Published in the July 22, 2015 edition


LYNNFIELD — A zoning change from Residence A to Limited Business affecting a portion of the Bridgewell property will be sought at October Town Meeting for the planned CVS on Rte. 1.

Attorney Jay Kimball, who represents CVS, presented a petition for the warrant article to the selectmen on behalf of Bridgewell property owner Robert S. Stearns and more than the required 10 registered voters in town.

Bridgewell has outgrown its corporate headquarters at the corner of 471 Broadway (Rte. 1) and Salem Street (Rte. 129). Stearns intends to sell the Bridgewell property to CVS and relocate the company’s headquarters elsewhere.

The zoning request affects just over 17,500 square feet of land at 834 Salem St. that is currently zoned Residence A. Kimball said the zoning change would put this portion of the property into the same zoning district as the existing Bridgewell office building to enable it to be “included in the redevelopment of the property.”

Limited Business is also the zoning district currently in use in the town center, he said.

The action is necessary to enable a portion of the planned CVS building to be built on the site along with some of the required parking spaces the retailer will need, Kimball said. He explained that under the town’s zoning the number of parking spaces required for various businesses are based on a building’s square footage and usage. Office uses require one space for every 360 square feet and retail uses require one space for every 180 square feet, he said.

As promised at the third neighborhood meeting hosted by Bridgewell and CVS June 30, CVS has eliminated its plans for a drive-through window at this site, which would have required a zoning change to General Business.

Drive-throughs are prohibited in the town’s Limited Business District, which is the most restrictive business district in town, Kimball had stated at the June 30 meeting. Use variances are not allowed under zoning either, therefore the neighborhood can be assured that CVS will not seek a drive-through window, he said.

‘A timing issue’

The placement of this request on the board’s July 13 agenda attracted a couple dozen interested residents from throughout town, not just the affected South Lynnfield neighborhood.

Kimball assured those present that CVS and Bridgewell had to request this change now due to the timing involved in holding the required public hearings prior to the fall town meeting.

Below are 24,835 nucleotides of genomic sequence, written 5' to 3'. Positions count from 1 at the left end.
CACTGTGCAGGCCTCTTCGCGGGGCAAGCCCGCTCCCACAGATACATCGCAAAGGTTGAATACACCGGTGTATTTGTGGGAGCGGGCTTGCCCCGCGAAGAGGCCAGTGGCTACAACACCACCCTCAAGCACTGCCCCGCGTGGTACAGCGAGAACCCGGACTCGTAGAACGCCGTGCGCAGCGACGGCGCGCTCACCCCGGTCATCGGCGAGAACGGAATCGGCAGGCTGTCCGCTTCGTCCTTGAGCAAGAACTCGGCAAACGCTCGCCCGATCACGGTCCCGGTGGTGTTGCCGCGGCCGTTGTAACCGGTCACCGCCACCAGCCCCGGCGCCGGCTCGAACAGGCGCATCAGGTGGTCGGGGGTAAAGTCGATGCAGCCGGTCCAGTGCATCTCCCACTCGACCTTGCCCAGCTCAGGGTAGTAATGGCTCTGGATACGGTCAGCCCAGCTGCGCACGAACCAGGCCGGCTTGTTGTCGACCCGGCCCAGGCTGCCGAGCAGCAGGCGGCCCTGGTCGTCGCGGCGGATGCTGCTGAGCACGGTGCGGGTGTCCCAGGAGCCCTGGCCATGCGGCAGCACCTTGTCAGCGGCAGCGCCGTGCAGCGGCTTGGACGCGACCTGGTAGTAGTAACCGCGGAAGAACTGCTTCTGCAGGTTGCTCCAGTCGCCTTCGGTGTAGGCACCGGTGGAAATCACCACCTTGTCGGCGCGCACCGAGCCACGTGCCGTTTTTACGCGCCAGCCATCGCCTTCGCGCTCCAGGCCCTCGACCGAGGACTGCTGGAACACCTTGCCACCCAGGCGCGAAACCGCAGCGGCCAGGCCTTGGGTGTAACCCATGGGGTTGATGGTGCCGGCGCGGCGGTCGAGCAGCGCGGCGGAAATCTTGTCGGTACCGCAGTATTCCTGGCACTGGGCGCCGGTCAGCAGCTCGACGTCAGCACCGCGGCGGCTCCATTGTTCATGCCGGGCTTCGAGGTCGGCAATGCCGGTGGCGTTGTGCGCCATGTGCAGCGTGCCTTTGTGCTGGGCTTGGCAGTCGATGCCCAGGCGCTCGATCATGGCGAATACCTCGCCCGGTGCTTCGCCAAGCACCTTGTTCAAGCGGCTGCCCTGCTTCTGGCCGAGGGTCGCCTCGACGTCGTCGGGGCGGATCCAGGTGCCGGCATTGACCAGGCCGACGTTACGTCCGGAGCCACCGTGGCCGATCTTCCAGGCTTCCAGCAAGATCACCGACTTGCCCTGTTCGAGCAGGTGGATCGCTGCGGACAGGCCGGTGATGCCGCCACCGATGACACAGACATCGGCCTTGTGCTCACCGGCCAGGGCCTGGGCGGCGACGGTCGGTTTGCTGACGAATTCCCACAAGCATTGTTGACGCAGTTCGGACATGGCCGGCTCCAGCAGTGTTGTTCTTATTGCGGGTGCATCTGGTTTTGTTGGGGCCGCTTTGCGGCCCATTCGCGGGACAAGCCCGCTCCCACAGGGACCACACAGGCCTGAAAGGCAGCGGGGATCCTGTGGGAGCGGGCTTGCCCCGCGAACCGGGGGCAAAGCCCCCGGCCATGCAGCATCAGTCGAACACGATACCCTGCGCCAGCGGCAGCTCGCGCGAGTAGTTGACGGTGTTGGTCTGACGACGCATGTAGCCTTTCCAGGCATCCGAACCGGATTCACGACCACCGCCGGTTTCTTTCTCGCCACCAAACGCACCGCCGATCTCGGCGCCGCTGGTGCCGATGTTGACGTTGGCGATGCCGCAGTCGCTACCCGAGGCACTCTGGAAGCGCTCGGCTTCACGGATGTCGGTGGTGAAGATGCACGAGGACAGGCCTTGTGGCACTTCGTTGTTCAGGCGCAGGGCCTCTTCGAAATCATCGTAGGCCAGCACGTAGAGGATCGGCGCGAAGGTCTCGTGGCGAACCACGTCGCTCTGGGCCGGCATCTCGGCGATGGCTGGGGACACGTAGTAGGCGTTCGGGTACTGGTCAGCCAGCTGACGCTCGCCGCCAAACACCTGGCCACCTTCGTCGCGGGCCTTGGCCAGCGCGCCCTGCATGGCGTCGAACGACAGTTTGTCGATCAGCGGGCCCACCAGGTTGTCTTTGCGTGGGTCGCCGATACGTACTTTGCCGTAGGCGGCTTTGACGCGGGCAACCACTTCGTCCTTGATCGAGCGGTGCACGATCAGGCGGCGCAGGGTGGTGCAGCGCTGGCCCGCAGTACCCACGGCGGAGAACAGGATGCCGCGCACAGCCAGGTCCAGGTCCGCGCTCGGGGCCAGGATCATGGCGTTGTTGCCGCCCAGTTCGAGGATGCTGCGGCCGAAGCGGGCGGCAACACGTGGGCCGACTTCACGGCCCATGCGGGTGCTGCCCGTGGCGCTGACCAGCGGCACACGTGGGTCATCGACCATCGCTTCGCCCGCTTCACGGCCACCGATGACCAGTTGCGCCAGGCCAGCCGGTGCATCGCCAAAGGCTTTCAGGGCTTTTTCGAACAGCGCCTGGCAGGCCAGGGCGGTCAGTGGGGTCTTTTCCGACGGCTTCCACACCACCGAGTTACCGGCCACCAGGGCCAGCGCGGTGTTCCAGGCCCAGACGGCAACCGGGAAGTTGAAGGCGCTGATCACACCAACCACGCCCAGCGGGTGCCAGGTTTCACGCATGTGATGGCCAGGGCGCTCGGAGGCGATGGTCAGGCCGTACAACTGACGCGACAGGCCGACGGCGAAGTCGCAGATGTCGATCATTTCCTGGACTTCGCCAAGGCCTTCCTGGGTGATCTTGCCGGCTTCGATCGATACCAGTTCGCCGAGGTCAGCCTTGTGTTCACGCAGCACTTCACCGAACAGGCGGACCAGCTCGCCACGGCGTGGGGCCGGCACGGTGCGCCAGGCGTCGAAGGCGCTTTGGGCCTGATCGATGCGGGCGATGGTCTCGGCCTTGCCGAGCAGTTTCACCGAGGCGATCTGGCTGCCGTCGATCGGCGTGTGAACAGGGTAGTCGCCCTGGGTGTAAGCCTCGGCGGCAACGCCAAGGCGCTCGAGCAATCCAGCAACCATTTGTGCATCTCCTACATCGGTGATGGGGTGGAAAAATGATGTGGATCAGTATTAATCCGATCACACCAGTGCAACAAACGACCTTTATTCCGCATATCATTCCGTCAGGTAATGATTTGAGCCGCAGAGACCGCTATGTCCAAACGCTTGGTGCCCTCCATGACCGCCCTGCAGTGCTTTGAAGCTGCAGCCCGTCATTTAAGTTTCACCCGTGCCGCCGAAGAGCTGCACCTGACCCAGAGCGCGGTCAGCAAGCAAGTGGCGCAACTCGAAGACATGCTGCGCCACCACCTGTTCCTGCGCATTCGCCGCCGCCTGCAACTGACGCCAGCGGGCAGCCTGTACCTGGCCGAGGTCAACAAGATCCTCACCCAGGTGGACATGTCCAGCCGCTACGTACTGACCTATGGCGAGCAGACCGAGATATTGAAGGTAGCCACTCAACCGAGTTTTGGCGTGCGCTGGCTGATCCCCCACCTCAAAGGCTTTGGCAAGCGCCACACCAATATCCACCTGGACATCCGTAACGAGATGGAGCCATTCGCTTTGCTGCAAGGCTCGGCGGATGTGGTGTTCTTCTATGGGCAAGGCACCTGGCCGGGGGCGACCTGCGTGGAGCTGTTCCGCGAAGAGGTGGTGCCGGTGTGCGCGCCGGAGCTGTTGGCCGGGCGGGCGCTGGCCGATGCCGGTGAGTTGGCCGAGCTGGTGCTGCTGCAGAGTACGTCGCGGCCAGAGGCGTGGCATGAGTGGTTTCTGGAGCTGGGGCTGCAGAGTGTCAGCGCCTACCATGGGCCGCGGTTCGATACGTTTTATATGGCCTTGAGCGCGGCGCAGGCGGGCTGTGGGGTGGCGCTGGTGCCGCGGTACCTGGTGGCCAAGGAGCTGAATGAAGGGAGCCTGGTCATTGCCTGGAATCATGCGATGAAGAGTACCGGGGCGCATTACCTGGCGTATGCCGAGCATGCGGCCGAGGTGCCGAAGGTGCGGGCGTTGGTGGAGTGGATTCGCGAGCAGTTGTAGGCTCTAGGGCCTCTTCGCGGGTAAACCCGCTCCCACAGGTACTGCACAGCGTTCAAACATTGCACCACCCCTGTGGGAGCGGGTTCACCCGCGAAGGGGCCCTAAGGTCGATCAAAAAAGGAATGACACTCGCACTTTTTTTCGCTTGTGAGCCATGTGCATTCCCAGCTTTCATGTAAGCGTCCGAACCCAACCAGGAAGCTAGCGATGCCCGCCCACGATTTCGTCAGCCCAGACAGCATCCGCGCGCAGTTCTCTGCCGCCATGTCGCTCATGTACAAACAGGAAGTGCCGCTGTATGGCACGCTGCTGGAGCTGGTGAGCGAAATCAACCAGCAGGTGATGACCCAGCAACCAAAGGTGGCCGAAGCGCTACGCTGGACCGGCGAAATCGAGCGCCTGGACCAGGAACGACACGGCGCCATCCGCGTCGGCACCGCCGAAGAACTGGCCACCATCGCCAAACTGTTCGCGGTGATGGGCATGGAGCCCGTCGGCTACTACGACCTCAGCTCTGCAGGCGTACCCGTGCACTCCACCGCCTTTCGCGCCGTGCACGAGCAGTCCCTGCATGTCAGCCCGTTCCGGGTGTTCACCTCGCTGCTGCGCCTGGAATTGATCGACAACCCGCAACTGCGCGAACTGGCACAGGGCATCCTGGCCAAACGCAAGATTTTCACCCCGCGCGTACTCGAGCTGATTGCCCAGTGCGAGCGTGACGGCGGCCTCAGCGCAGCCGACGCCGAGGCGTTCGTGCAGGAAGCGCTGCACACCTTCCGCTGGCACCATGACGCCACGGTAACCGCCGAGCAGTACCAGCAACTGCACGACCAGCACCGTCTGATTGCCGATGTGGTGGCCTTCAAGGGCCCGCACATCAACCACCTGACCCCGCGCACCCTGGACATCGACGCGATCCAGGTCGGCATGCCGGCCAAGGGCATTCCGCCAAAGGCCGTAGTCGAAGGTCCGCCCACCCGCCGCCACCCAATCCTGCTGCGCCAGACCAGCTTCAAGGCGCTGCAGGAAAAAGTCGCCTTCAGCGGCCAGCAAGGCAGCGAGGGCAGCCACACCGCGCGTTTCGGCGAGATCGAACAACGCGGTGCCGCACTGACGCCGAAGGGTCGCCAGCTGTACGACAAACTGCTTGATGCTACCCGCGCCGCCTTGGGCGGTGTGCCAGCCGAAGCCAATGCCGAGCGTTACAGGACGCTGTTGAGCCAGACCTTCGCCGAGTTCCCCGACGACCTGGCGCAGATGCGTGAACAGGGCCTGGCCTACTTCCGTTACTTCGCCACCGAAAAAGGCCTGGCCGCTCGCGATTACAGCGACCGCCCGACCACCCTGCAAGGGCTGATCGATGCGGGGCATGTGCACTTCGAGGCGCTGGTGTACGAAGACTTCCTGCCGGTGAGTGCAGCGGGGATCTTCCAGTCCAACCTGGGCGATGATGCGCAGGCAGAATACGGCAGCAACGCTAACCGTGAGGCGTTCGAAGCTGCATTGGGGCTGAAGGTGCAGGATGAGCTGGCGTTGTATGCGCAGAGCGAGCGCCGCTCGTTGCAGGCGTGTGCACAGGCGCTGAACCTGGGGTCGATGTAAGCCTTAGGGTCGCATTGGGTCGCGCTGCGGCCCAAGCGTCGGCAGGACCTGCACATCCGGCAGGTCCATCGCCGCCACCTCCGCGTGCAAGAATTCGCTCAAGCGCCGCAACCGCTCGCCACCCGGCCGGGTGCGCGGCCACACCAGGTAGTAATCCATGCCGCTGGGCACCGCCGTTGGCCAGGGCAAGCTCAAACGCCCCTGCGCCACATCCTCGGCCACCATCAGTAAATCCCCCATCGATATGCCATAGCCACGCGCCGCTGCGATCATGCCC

Because it is a citizens’ petition, the selectmen are required to place it on the warrant if the proper number of signatures of registered voters are certified by the Town Clerk. The action the selectmen needed to take on July 13 was simply to refer the matter to the town’s Planning Board, which will enable the planners to hold their required public hearing and make their recommendation on the request for the fall town meeting warrant.

“We are not here to circumvent anything,” Kimball said. “This is a timing issue.” He assured those present that there would continue to be additional opportunities for the public to weigh in on the proposal at another neighborhood meeting plus the public hearing held by the Planning Board as well as town meeting itself.

In addition, back on June 30, he said residents were invited to sign up to be part of a subcommittee to work directly with CVS and about three or four did so. Based on the neighborhood feedback to date, CVS has reduced its footprint “slightly” and eliminated the drive-through, Kimball said.

Selectman Chris Barrett, a resident of South Lynnfield, said the neighbors appreciated the opportunity to meet with CVS at the past three meetings. But he asked if there was a “possibility” that CVS may reduce its footprint even further, thus reducing the need for additional parking spaces and eliminating the need for this zoning change request.

Kimball said, “Large corporations tend to do things one way” but added that they will continue to work with them “to see if there can be compromises.”

Selectmen oppose project

All three selectmen went on record as being opposed to the project based on the negative traffic impact to an already failed intersection.

Selectman Tom Terranova said accessing Salem Street in the morning and afternoon is already difficult and locating a CVS here will “compound” the problem, making rush hour “very hazardous.” He wanted more in-depth analysis of the traffic impact.

“The biggest issue is with traffic, not with CVS. As good as they may be, it does not solve the traffic issues. Even with new lights it is not going to make a difference with traffic,” Selectmen Chairman Phil Crawford said, adding, “if there is any kind of plan that will make it better I have not seen it from MassDOT.”

Noting the “strong opposition” to the project, Barrett said the “significant traffic issues are quite obvious” in this area, therefore he believes they need to see “a serious reduction in the footprint of the building on the side that is zoned for that” use rather than expanding the footprint into a larger area.

Kimball pointed out that CVS has agreed to have all delivery truck traffic enter and exit onto Rte. 1, therefore having more land area available on-site via this zoning change will also enable them to provide an adequate turning radius for those delivery trucks to maneuver in and out of the lot safely.

Crawford added that there is “no upside to adding traffic to this area.”

Kimball pointed out that he and his son, attorney Jason Kimball, originally recommended that CVS meet directly with the neighbors, telling their clients that it would be “foolhardy” not to meet with them and make “modifications” to the plan. “We will try to present the best proposal that can be trimmed down and that still works for CVS,” the elder Kimball said.